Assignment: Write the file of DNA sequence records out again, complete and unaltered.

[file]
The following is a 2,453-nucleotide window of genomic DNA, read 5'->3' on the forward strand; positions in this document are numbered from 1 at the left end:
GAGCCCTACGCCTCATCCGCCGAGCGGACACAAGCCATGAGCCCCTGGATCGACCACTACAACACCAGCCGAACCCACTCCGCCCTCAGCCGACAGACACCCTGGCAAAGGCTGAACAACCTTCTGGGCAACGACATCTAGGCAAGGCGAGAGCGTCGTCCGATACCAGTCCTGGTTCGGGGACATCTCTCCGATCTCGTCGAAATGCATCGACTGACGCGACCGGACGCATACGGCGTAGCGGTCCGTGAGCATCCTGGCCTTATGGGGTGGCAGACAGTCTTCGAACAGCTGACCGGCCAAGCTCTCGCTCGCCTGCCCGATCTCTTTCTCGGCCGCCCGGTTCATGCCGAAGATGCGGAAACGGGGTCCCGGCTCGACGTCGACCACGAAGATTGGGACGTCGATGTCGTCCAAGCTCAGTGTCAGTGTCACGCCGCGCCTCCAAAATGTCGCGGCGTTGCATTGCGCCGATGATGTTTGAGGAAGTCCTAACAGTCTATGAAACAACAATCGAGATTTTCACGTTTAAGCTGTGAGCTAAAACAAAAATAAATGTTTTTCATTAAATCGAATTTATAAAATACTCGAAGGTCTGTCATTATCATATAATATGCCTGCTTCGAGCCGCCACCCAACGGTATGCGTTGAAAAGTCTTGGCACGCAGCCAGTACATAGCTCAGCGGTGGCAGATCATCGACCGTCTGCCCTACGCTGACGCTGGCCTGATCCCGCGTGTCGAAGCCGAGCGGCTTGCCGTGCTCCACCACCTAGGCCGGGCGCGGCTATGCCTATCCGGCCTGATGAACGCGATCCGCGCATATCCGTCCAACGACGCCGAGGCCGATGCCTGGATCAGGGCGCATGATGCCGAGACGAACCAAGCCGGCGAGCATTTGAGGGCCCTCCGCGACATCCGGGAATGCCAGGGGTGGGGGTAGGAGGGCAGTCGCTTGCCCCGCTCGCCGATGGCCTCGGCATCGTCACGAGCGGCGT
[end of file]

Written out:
The following is a 2,453-nucleotide window of genomic DNA, read 5'->3' on the forward strand; positions in this document are numbered from 1 at the left end:
GAGCCCTACGCCTCATCCGCCGAGCGGACACAAGCCATGAGCCCCTGGATCGACCACTACAACACCAGCCGAACCCACTCCGCCCTCAGCCGACAGACACCCTGGCAAAGGCTGAACAACCTTCTGGGCAACGACATCTAGGCAAGGCGAGAGCGTCGTCCGATACCAGTCCTGGTTCGGGGACATCTCTCCGATCTCGTCGAAATGCATCGACTGACGCGACCGGACGCATACGGCGTAGCGGTCCGTGAGCATCCTGGCCTTATGGGGTGGCAGACAGTCTTCGAACAGCTGACCGGCCAAGCTCTCGCTCGCCTGCCCGATCTCTTTCTCGGCCGCCCGGTTCATGCCGAAGATGCGGAAACGGGGTCCCGGCTCGACGTCGACCACGAAGATTGGGACGTCGATGTCGTCCAAGCTCAGTGTCAGTGTCACGCCGCGCCTCCAAAATGTCGCGGCGTTGCATTGCGCCGATGATGTTTGAGGAAGTCCTAACAGTCTATGAAACAACAATCGAGATTTTCACGTTTAAGCTGTGAGCTAAAACAAAAATAAATGTTTTTCATTAAATCGAATTTATAAAATACTCGAAGGTCTGTCATTATCATATAATATGCCTGCTTCGAGCCGCCACCCAACGGTATGCGTTGAAAAGTCTTGGCACGCAGCCAGTACATAGCTCAGCGGTGGCAGATCATCGACCGTCTGCCCTACGCTGACGCTGGCCTGATCCCGCGTGTCGAAGCCGAGCGGCTTGCCGTGCTCCACCACCTAGGCCGGGCGCGGCTATGCCTATCCGGCCTGATGAACGCGATCCGCGCATATCCGTCCAACGACGCCGAGGCCGATGCCTGGATCAGGGCGCATGATGCCGAGACGAACCAAGCCGGCGAGCATTTGAGGGCCCTCCGCGACATCCGGGAATGCCAGGGGTGGGGGTAGGAGGGCAGTCGCTTGCCCCGCTCGCCGATGGCCTCGGCATCGTCACGAGCGGCGT